> HISTORY

History of CIBJO, The World Jewellery Confederation

CIBJO, the World Jewellery Confederation, was founded in Paris in 1926 as BIBOA, an organization whose mission was to represent and advance the interests of the jewellery trade in Europe. It was restructured as CIBJO (Confédération International de la Bijouterie, Joaillerie, Orfèvrerie des Diamants, Perles et Pierres) in 1961, with a global rather than a continental focus.

CIBJO developed its Blue Book system to advance the goal of universal standards and terminology in the jewellery industry. Initially the first three publications were printed with different coloured covers—blue for the Gemstone Book, grey for the Diamond Book, and green for the Pearl Book. Today, they are generally referred to as one single entity—the Blue Book, and editions also have been compiled for precious metals and gem labs.

In November 2004 the CIBJO Blue Book was relied upon by a panel of three judges in a district court in Munich, Germany, which issued a restraining order to the German distributor of gem-quality synthetic diamonds, to cease using the term “cultured diamonds” when marketing its products to the public. Explaining its decision, the court said the term was misleading. Legal commentators have suggested that since the ruling has taken place within the jurisdiction of a member country of the European Union, the verdict most probably has legal authority also in other EU countries.

A milestone in the history of the jewellery industry was recorded in 2006, when CIBJO became the first and only organisation in the diamond, gemstone and jewellery sectors ever to receive official consultative status with the Economic and Social Council (ECOSOC) of the United Nations.

At its annual CIBJO Congress in Cape Town, South Africa, in March 2007, CIBJO selected as a theme “Delivering a Sustainable and Responsible Jewellery Industry,” specifically to address the issue of the jewellery industry’s role in developing sustainable economies in the developing countries that traditionally have acted as a source of raw materials. In the presence of political leaders from across the African continent, the organisation released the Cape Town Declaration, which committed the international jewellery industry to creating programmes that will help realise the UN’s eight Millennium Development goals.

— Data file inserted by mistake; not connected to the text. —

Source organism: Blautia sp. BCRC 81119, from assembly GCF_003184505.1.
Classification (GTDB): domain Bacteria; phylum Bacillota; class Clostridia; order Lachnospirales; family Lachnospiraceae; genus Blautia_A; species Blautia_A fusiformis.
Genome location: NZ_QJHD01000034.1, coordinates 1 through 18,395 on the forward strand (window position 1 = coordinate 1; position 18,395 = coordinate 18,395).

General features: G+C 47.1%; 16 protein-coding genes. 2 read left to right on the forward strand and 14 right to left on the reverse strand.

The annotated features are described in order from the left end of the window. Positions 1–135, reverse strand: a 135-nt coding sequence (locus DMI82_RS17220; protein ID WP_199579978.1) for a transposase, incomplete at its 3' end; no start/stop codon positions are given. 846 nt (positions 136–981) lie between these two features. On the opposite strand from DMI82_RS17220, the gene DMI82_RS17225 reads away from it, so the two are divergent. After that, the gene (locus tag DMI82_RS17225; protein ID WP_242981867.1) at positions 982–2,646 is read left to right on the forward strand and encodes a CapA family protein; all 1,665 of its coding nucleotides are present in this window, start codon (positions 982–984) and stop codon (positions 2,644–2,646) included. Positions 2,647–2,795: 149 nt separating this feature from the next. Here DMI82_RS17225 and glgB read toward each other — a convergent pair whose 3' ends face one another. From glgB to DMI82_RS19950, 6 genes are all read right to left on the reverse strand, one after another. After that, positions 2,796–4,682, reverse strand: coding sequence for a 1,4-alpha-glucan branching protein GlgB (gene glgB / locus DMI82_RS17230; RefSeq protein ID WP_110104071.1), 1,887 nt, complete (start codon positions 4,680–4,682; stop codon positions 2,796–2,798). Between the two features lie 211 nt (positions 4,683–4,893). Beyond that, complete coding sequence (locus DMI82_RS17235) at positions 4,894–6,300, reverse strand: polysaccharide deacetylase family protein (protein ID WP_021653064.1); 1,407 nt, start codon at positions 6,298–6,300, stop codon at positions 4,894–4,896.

In July 2007, CIBJO President Dr. Gaetano Cavalieri and members of the CIBJO Presidential Council met with the current UN Secretary General, Ban Ki-moon, to discuss CIBJO’s development mission, and to further the liaison between the international body and the world jewellery industry.

On October of that year, the CIBJO Executive Committee held a one-day meeting at the United Nations headquarters in Geneva with senior UN officials. There it was agreed that CIBJO and ECOSOC would create together an educational body that would promote Corporate Social Responsibility in the greater jewellery industry. In December 2008, CIBJO established the World Jewellery Confederation Education Foundation (WJCEF), whose goal is to establish a programme that will educate members of the diamond, gemstone and jewellery industries about the principles of Corporate Social Responsibility, and how they may implement these principles in their businesses. The programme was being designed together with the United Nations, which assigned a team of CSR experts to work on the project.

In September 2010 CIBJO was invited by United Nations Institute for Training and Research to help organize a two series of workshops dealing with CSR in the United Nations Pavilion at the 2010 World Expo in Shanghai, China.

CIBJO was the driving force behind the establishment by UNITAR in Antwerp in May 2011 of a Centre of Excellence dedicated to CSR education in the international jewellery and gemstone sectors.

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